Here is an idea for your next executive meeting. Do a pulse check on your mobile strategy. This will require giving everyone a bit of homework and asking them to bring at least one mobile device to the meeting.
The goal is to end up with a range of devices using different operating systems and in different shapes and sizes. And to also have each attendee come armed with the name of their favorite mobile application (for smart phone and/or a tablet or mini-tablet device.
If you have an IT department and they are not normally represented in your Executive Meetings, invite them to join. I guarantee it will be enlightening.
If you have someone gifted at facilitation, that would be a useful addition.
If you want to really walk on the wild side, invite a 20-something staff member and give them the same assignment. This is particularly important if your executive team is skewed over 40.
1. DEVICES AND USES
Start the meeting by going around the room and telling everyone what device you have and what its primary and secondary uses are for you. For example, for a smart phone it might be phone calls and camera or phone calls and email. For a tablet or mini-tablet, it might be social media and movies or shopping. Depending on the number of people in the meeting, you might want to put a one minute limit on this piece.
2. SOCIAL NETWORK SCORE
Have each person give themselves a social media score based on two factors. One is the combined number of followers/fans in the various social media apps that they regularly use (typically we look at LinkedIn, Facebook and Twitter as the primary networks to measure). The second score is the number of times that they use those applications on a weekly basis. These two numbers can be put on a stick on name badge. Mine would be 6175/70.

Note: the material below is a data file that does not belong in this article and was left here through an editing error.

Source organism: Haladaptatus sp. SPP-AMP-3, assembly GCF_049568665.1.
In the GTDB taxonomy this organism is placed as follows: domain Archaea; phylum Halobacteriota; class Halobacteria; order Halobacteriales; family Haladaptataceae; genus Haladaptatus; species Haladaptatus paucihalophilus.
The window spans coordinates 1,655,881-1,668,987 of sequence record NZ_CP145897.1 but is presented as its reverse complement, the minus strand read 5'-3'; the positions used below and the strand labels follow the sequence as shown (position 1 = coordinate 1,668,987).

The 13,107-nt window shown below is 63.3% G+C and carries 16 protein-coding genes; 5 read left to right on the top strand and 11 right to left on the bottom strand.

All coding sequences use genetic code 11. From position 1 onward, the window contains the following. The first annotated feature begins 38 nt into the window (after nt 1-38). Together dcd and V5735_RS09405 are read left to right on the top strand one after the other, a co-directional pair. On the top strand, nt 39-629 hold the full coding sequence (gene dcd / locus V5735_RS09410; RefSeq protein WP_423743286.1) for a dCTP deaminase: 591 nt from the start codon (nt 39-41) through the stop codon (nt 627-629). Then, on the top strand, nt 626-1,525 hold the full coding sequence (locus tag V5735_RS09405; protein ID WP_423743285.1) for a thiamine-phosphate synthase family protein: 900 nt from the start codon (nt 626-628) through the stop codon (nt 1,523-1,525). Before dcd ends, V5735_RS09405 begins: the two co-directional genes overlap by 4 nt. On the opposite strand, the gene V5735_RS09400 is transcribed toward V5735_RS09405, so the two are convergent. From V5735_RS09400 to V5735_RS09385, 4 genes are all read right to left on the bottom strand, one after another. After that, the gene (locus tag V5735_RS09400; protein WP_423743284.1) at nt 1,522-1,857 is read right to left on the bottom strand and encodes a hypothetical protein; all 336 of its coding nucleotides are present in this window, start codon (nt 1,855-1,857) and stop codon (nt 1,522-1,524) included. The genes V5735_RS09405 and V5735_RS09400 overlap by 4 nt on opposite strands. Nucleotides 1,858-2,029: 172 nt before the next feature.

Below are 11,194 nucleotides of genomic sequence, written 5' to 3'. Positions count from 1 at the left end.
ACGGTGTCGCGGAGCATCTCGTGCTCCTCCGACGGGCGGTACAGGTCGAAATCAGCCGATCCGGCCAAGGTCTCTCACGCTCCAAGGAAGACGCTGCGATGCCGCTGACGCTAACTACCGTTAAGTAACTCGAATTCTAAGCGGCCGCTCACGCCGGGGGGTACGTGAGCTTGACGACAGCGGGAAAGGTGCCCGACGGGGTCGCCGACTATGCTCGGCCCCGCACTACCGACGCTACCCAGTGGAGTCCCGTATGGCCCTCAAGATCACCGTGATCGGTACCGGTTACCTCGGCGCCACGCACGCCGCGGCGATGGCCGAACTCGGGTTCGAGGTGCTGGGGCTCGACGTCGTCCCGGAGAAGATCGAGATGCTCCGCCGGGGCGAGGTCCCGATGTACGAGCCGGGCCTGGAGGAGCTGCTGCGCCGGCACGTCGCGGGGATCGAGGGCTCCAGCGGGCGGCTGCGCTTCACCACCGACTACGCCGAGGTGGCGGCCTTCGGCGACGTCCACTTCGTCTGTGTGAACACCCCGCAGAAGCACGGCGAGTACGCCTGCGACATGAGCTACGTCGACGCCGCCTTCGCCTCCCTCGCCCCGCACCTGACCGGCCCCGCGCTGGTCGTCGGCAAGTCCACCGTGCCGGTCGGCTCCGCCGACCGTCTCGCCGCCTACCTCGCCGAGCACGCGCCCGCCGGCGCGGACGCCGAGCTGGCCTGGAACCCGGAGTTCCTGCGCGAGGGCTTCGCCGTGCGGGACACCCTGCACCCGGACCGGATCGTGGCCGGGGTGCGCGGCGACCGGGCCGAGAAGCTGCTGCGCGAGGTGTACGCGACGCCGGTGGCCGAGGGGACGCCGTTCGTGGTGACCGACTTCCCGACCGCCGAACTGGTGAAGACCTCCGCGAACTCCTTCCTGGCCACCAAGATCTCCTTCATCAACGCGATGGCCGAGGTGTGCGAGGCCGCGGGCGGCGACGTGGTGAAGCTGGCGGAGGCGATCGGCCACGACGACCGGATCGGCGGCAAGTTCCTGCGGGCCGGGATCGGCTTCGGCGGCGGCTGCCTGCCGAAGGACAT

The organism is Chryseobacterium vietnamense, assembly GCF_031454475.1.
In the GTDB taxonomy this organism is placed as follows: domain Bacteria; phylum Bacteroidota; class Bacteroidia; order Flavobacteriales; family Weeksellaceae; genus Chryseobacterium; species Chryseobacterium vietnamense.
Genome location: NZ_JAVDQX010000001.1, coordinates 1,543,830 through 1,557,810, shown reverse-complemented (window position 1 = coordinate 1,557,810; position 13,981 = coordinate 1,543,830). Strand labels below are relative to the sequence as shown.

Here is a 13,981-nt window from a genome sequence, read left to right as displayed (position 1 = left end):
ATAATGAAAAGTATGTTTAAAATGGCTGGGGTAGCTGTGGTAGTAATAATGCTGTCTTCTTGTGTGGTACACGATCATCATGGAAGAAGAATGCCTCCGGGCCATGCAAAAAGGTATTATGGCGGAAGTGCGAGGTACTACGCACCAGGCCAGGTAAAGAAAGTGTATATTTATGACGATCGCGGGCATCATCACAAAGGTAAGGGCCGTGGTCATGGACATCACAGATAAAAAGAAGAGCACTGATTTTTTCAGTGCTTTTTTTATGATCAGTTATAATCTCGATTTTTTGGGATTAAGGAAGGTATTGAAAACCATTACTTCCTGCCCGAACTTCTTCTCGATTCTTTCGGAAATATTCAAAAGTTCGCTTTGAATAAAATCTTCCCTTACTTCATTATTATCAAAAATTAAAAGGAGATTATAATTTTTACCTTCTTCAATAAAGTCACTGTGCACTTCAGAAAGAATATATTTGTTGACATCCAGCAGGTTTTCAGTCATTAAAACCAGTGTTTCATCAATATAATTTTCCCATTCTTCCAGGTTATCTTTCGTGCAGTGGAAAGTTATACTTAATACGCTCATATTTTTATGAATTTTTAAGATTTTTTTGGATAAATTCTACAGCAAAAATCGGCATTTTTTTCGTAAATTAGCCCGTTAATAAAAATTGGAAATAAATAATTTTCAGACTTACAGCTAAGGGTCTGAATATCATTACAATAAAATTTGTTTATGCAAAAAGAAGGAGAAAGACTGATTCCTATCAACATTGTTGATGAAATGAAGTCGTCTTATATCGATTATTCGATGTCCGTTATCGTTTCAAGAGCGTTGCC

3. FAVORITE APPS
Each person should share their favorite mobile apps, for a smart phone and/or a tablet. If you are not an app user, you need to ask someone in your circle to tell you theirs so that you can share it with the group. If you would like to keep the sharing limited to business apps, or just apps in your industry, that is fine. You can also ask the team to focus on the best apps from your competitors. But often if you learn about what people do in their leisure time, you will know more about them, which can help build trust and relationship.
4. LOOK AT YOUR OWN COMPANY
First, look at your website (assuming you have one) on the various mobile devices. Check out how the navigation works from page to page and if you have forms to fill out or ecommerce capabilities, see how it works. This should take about 5 minutes and then each person should share their observations.
Second, if you have one or more apps, try those out as well. If you do not have an app, talk as a group about whether you should.
All told, this would easily fill an hour. I for one believe that this is a terrific investment of time for your team. You should know one another better. You should better understand what people expect from mobile and how you are performing against that expectation.